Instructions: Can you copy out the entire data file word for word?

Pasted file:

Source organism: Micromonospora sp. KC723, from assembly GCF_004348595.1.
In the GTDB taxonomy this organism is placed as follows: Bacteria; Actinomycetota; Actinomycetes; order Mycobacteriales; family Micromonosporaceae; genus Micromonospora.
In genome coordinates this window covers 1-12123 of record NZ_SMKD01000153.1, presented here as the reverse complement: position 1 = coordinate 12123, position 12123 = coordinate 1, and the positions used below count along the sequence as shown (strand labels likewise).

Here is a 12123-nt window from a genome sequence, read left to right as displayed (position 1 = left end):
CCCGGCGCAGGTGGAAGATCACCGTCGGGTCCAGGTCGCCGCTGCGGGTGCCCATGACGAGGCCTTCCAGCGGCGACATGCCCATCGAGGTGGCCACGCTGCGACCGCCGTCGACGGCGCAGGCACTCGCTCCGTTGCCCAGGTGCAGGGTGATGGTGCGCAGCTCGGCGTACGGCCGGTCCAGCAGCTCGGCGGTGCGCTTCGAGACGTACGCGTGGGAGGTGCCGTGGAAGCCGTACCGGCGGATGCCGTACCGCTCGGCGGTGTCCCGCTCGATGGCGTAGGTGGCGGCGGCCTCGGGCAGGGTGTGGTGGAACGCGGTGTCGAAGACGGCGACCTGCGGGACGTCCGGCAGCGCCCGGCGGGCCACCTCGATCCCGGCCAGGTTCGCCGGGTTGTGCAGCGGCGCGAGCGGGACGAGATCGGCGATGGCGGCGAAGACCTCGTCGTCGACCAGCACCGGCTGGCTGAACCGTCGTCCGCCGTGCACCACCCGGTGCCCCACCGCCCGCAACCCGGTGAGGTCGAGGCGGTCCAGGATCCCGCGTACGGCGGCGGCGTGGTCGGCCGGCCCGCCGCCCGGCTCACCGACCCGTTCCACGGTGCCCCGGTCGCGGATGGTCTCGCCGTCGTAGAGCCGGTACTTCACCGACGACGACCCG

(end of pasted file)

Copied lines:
Source organism: Micromonospora sp. KC723, from assembly GCF_004348595.1.
In the GTDB taxonomy this organism is placed as follows: Bacteria; Actinomycetota; Actinomycetes; order Mycobacteriales; family Micromonosporaceae; genus Micromonospora.
In genome coordinates this window covers 1-12123 of record NZ_SMKD01000153.1, presented here as the reverse complement: position 1 = coordinate 12123, position 12123 = coordinate 1, and the positions used below count along the sequence as shown (strand labels likewise).

Here is a 12123-nt window from a genome sequence, read left to right as displayed (position 1 = left end):
CCCGGCGCAGGTGGAAGATCACCGTCGGGTCCAGGTCGCCGCTGCGGGTGCCCATGACGAGGCCTTCCAGCGGCGACATGCCCATCGAGGTGGCCACGCTGCGACCGCCGTCGACGGCGCAGGCACTCGCTCCGTTGCCCAGGTGCAGGGTGATGGTGCGCAGCTCGGCGTACGGCCGGTCCAGCAGCTCGGCGGTGCGCTTCGAGACGTACGCGTGGGAGGTGCCGTGGAAGCCGTACCGGCGGATGCCGTACCGCTCGGCGGTGTCCCGCTCGATGGCGTAGGTGGCGGCGGCCTCGGGCAGGGTGTGGTGGAACGCGGTGTCGAAGACGGCGACCTGCGGGACGTCCGGCAGCGCCCGGCGGGCCACCTCGATCCCGGCCAGGTTCGCCGGGTTGTGCAGCGGCGCGAGCGGGACGAGATCGGCGATGGCGGCGAAGACCTCGTCGTCGACCAGCACCGGCTGGCTGAACCGTCGTCCGCCGTGCACCACCCGGTGCCCCACCGCCCGCAACCCGGTGAGGTCGAGGCGGTCCAGGATCCCGCGTACGGCGGCGGCGTGGTCGGCCGGCCCGCCGCCCGGCTCACCGACCCGTTCCACGGTGCCCCGGTCGCGGATGGTCTCGCCGTCGTAGAGCCGGTACTTCACCGACGACGACCCG